SAH Fellows

2015 Fellows of the Society of Architectural Historians

The Board of Directors names as Fellows of the Society of Architectural Historians individuals who have distinguished themselves by a lifetime of significant contributions to the field. These contributions may include scholarship, service to SAH, or stewardship of the built environment.  


David Brownlee, FSAH


Citation by Dietrich Neumann
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David Brownlee received both his undergraduate and graduate degrees from Harvard in 1973 and 1980. He was immediately hired by the University of Pennsylvania where he has taught for the last 35 years, since 2003 as the Frances Shapiro Weitzenhoffer Professor. Most of us have several of his books on our bookshelves: be it the sumptuous exhibition catalogues on Louis Kahn or Robert Venturi with David De Long, books on Friedrich Weinbrenner or George Edmund Street or publications that reflect his interest in local buildings—about the architecture of the University of Philadelphia, the Philadelphia Museum of Art or the new Barnes Foundation. His engagement as a teacher has been honored twice by Penn’s highest teaching awards from the undergraduates—and if his 29 PhD students were giving out awards, he would surely receive one from them as well.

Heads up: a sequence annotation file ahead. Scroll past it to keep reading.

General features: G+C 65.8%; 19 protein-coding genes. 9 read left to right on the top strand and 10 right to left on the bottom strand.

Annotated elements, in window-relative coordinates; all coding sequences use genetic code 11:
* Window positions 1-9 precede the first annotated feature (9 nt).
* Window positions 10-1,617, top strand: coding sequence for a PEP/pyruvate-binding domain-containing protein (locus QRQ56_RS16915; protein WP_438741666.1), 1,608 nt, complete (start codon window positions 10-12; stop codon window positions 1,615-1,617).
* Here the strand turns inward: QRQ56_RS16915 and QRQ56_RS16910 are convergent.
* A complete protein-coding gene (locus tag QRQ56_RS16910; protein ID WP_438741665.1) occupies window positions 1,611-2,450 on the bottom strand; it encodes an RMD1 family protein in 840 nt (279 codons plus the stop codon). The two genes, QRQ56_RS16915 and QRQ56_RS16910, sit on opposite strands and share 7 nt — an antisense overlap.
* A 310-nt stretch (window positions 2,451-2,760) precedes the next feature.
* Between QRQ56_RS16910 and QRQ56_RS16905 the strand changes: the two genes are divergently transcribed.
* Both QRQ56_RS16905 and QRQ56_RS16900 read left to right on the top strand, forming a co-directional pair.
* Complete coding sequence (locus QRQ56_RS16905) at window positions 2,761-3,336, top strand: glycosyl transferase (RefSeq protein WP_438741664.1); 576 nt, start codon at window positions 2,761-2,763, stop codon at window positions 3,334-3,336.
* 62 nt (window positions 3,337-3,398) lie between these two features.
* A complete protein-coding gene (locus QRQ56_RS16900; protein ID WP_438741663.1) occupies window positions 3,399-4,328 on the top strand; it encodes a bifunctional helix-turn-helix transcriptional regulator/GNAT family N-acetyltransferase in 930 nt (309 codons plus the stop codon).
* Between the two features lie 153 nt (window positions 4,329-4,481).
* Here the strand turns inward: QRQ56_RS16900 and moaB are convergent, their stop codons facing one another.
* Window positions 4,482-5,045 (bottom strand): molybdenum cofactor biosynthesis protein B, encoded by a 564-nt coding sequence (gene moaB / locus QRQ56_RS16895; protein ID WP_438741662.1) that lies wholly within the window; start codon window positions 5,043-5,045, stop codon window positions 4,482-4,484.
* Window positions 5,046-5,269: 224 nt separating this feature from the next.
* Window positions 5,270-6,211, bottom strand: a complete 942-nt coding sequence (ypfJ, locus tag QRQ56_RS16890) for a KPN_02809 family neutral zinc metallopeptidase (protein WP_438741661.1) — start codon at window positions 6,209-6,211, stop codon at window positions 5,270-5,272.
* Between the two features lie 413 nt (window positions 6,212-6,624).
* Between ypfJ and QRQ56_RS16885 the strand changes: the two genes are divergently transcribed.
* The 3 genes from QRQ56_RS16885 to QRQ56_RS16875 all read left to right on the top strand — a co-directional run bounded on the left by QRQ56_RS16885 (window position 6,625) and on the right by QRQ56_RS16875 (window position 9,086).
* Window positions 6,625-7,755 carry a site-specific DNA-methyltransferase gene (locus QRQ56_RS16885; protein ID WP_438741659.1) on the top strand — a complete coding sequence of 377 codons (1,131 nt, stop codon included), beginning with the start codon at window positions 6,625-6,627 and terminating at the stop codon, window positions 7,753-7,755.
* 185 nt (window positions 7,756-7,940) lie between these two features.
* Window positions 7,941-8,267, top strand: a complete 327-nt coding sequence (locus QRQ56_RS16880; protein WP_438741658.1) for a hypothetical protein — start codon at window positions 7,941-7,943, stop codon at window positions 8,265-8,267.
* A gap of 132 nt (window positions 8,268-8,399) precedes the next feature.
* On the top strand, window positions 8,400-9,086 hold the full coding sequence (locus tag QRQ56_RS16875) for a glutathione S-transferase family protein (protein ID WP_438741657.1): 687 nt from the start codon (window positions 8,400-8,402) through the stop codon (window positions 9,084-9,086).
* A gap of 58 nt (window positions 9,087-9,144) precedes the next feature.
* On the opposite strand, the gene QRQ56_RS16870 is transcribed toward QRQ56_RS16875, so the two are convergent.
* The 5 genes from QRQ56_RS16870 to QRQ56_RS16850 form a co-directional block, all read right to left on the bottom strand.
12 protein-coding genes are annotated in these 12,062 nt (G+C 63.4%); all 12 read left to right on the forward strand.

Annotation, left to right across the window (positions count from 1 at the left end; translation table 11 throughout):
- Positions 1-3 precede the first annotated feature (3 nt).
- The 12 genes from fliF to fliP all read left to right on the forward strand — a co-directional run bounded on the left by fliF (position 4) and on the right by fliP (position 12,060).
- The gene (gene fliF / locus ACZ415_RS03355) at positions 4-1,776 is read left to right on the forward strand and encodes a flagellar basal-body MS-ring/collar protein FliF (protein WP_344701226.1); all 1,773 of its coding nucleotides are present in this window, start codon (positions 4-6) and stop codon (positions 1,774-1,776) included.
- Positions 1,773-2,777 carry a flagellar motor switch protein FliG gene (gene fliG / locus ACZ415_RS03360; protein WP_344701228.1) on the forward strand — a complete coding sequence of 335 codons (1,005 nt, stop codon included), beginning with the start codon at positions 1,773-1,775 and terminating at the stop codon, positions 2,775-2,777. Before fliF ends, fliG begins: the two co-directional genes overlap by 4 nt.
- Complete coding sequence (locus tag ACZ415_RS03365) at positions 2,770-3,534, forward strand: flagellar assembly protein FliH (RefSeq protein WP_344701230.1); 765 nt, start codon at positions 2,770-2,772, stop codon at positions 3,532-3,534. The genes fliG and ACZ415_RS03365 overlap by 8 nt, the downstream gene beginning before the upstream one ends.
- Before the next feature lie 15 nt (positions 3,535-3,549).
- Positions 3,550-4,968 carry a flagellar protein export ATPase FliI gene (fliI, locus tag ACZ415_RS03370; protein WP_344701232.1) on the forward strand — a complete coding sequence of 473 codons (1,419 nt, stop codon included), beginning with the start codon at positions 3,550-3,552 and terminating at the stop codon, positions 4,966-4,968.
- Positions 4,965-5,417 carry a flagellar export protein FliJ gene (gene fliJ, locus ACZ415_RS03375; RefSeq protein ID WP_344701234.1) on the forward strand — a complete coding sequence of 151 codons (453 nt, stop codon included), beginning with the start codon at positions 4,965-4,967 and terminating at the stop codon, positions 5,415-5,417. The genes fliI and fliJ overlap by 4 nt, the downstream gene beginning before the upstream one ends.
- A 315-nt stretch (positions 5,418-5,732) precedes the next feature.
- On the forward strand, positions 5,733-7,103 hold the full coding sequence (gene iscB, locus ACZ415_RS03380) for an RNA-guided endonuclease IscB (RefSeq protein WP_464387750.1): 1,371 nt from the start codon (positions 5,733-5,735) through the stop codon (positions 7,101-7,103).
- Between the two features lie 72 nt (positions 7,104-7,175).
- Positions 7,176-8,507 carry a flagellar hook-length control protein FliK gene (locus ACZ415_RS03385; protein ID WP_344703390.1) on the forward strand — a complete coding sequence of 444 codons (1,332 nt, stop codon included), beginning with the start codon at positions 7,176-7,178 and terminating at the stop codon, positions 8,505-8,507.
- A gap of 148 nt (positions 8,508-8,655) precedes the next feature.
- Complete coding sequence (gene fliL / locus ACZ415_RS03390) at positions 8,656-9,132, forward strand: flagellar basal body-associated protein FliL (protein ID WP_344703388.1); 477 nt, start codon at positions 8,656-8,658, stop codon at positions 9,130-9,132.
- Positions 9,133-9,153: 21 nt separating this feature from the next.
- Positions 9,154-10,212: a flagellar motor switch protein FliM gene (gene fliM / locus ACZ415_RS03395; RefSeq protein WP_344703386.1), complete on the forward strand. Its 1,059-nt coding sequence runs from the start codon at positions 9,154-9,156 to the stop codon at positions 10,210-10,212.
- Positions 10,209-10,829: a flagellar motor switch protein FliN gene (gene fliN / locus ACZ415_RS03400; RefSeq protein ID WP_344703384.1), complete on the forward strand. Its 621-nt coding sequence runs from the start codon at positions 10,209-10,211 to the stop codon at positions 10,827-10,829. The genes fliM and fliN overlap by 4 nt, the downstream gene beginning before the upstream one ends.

David has been immensely generous with his time and engagement for our society—I have to greatly abbreviate here—he was, for example, the central figure organizing the publication and symposium “The Architectural Historian in America” celebrating the SAH’s 50th birthday—25 years ago. He was the editor designate and then editor of the SAH Journal [JSAH] from 2007–2011—certainly the most time-consuming volunteer job this society has to offer—in particular during a time when the journal migrated from one press to another and launched an online version. I know from my own experience that David’s boundless, youthful exuberance helps to make any board meeting a pleasure, and we all know and love him as a man of great generosity, kindness, and integrity. And, David is always willing to put his booming voice in the service of SAH when it is time to move attendees from the reception area to the plenary lecture.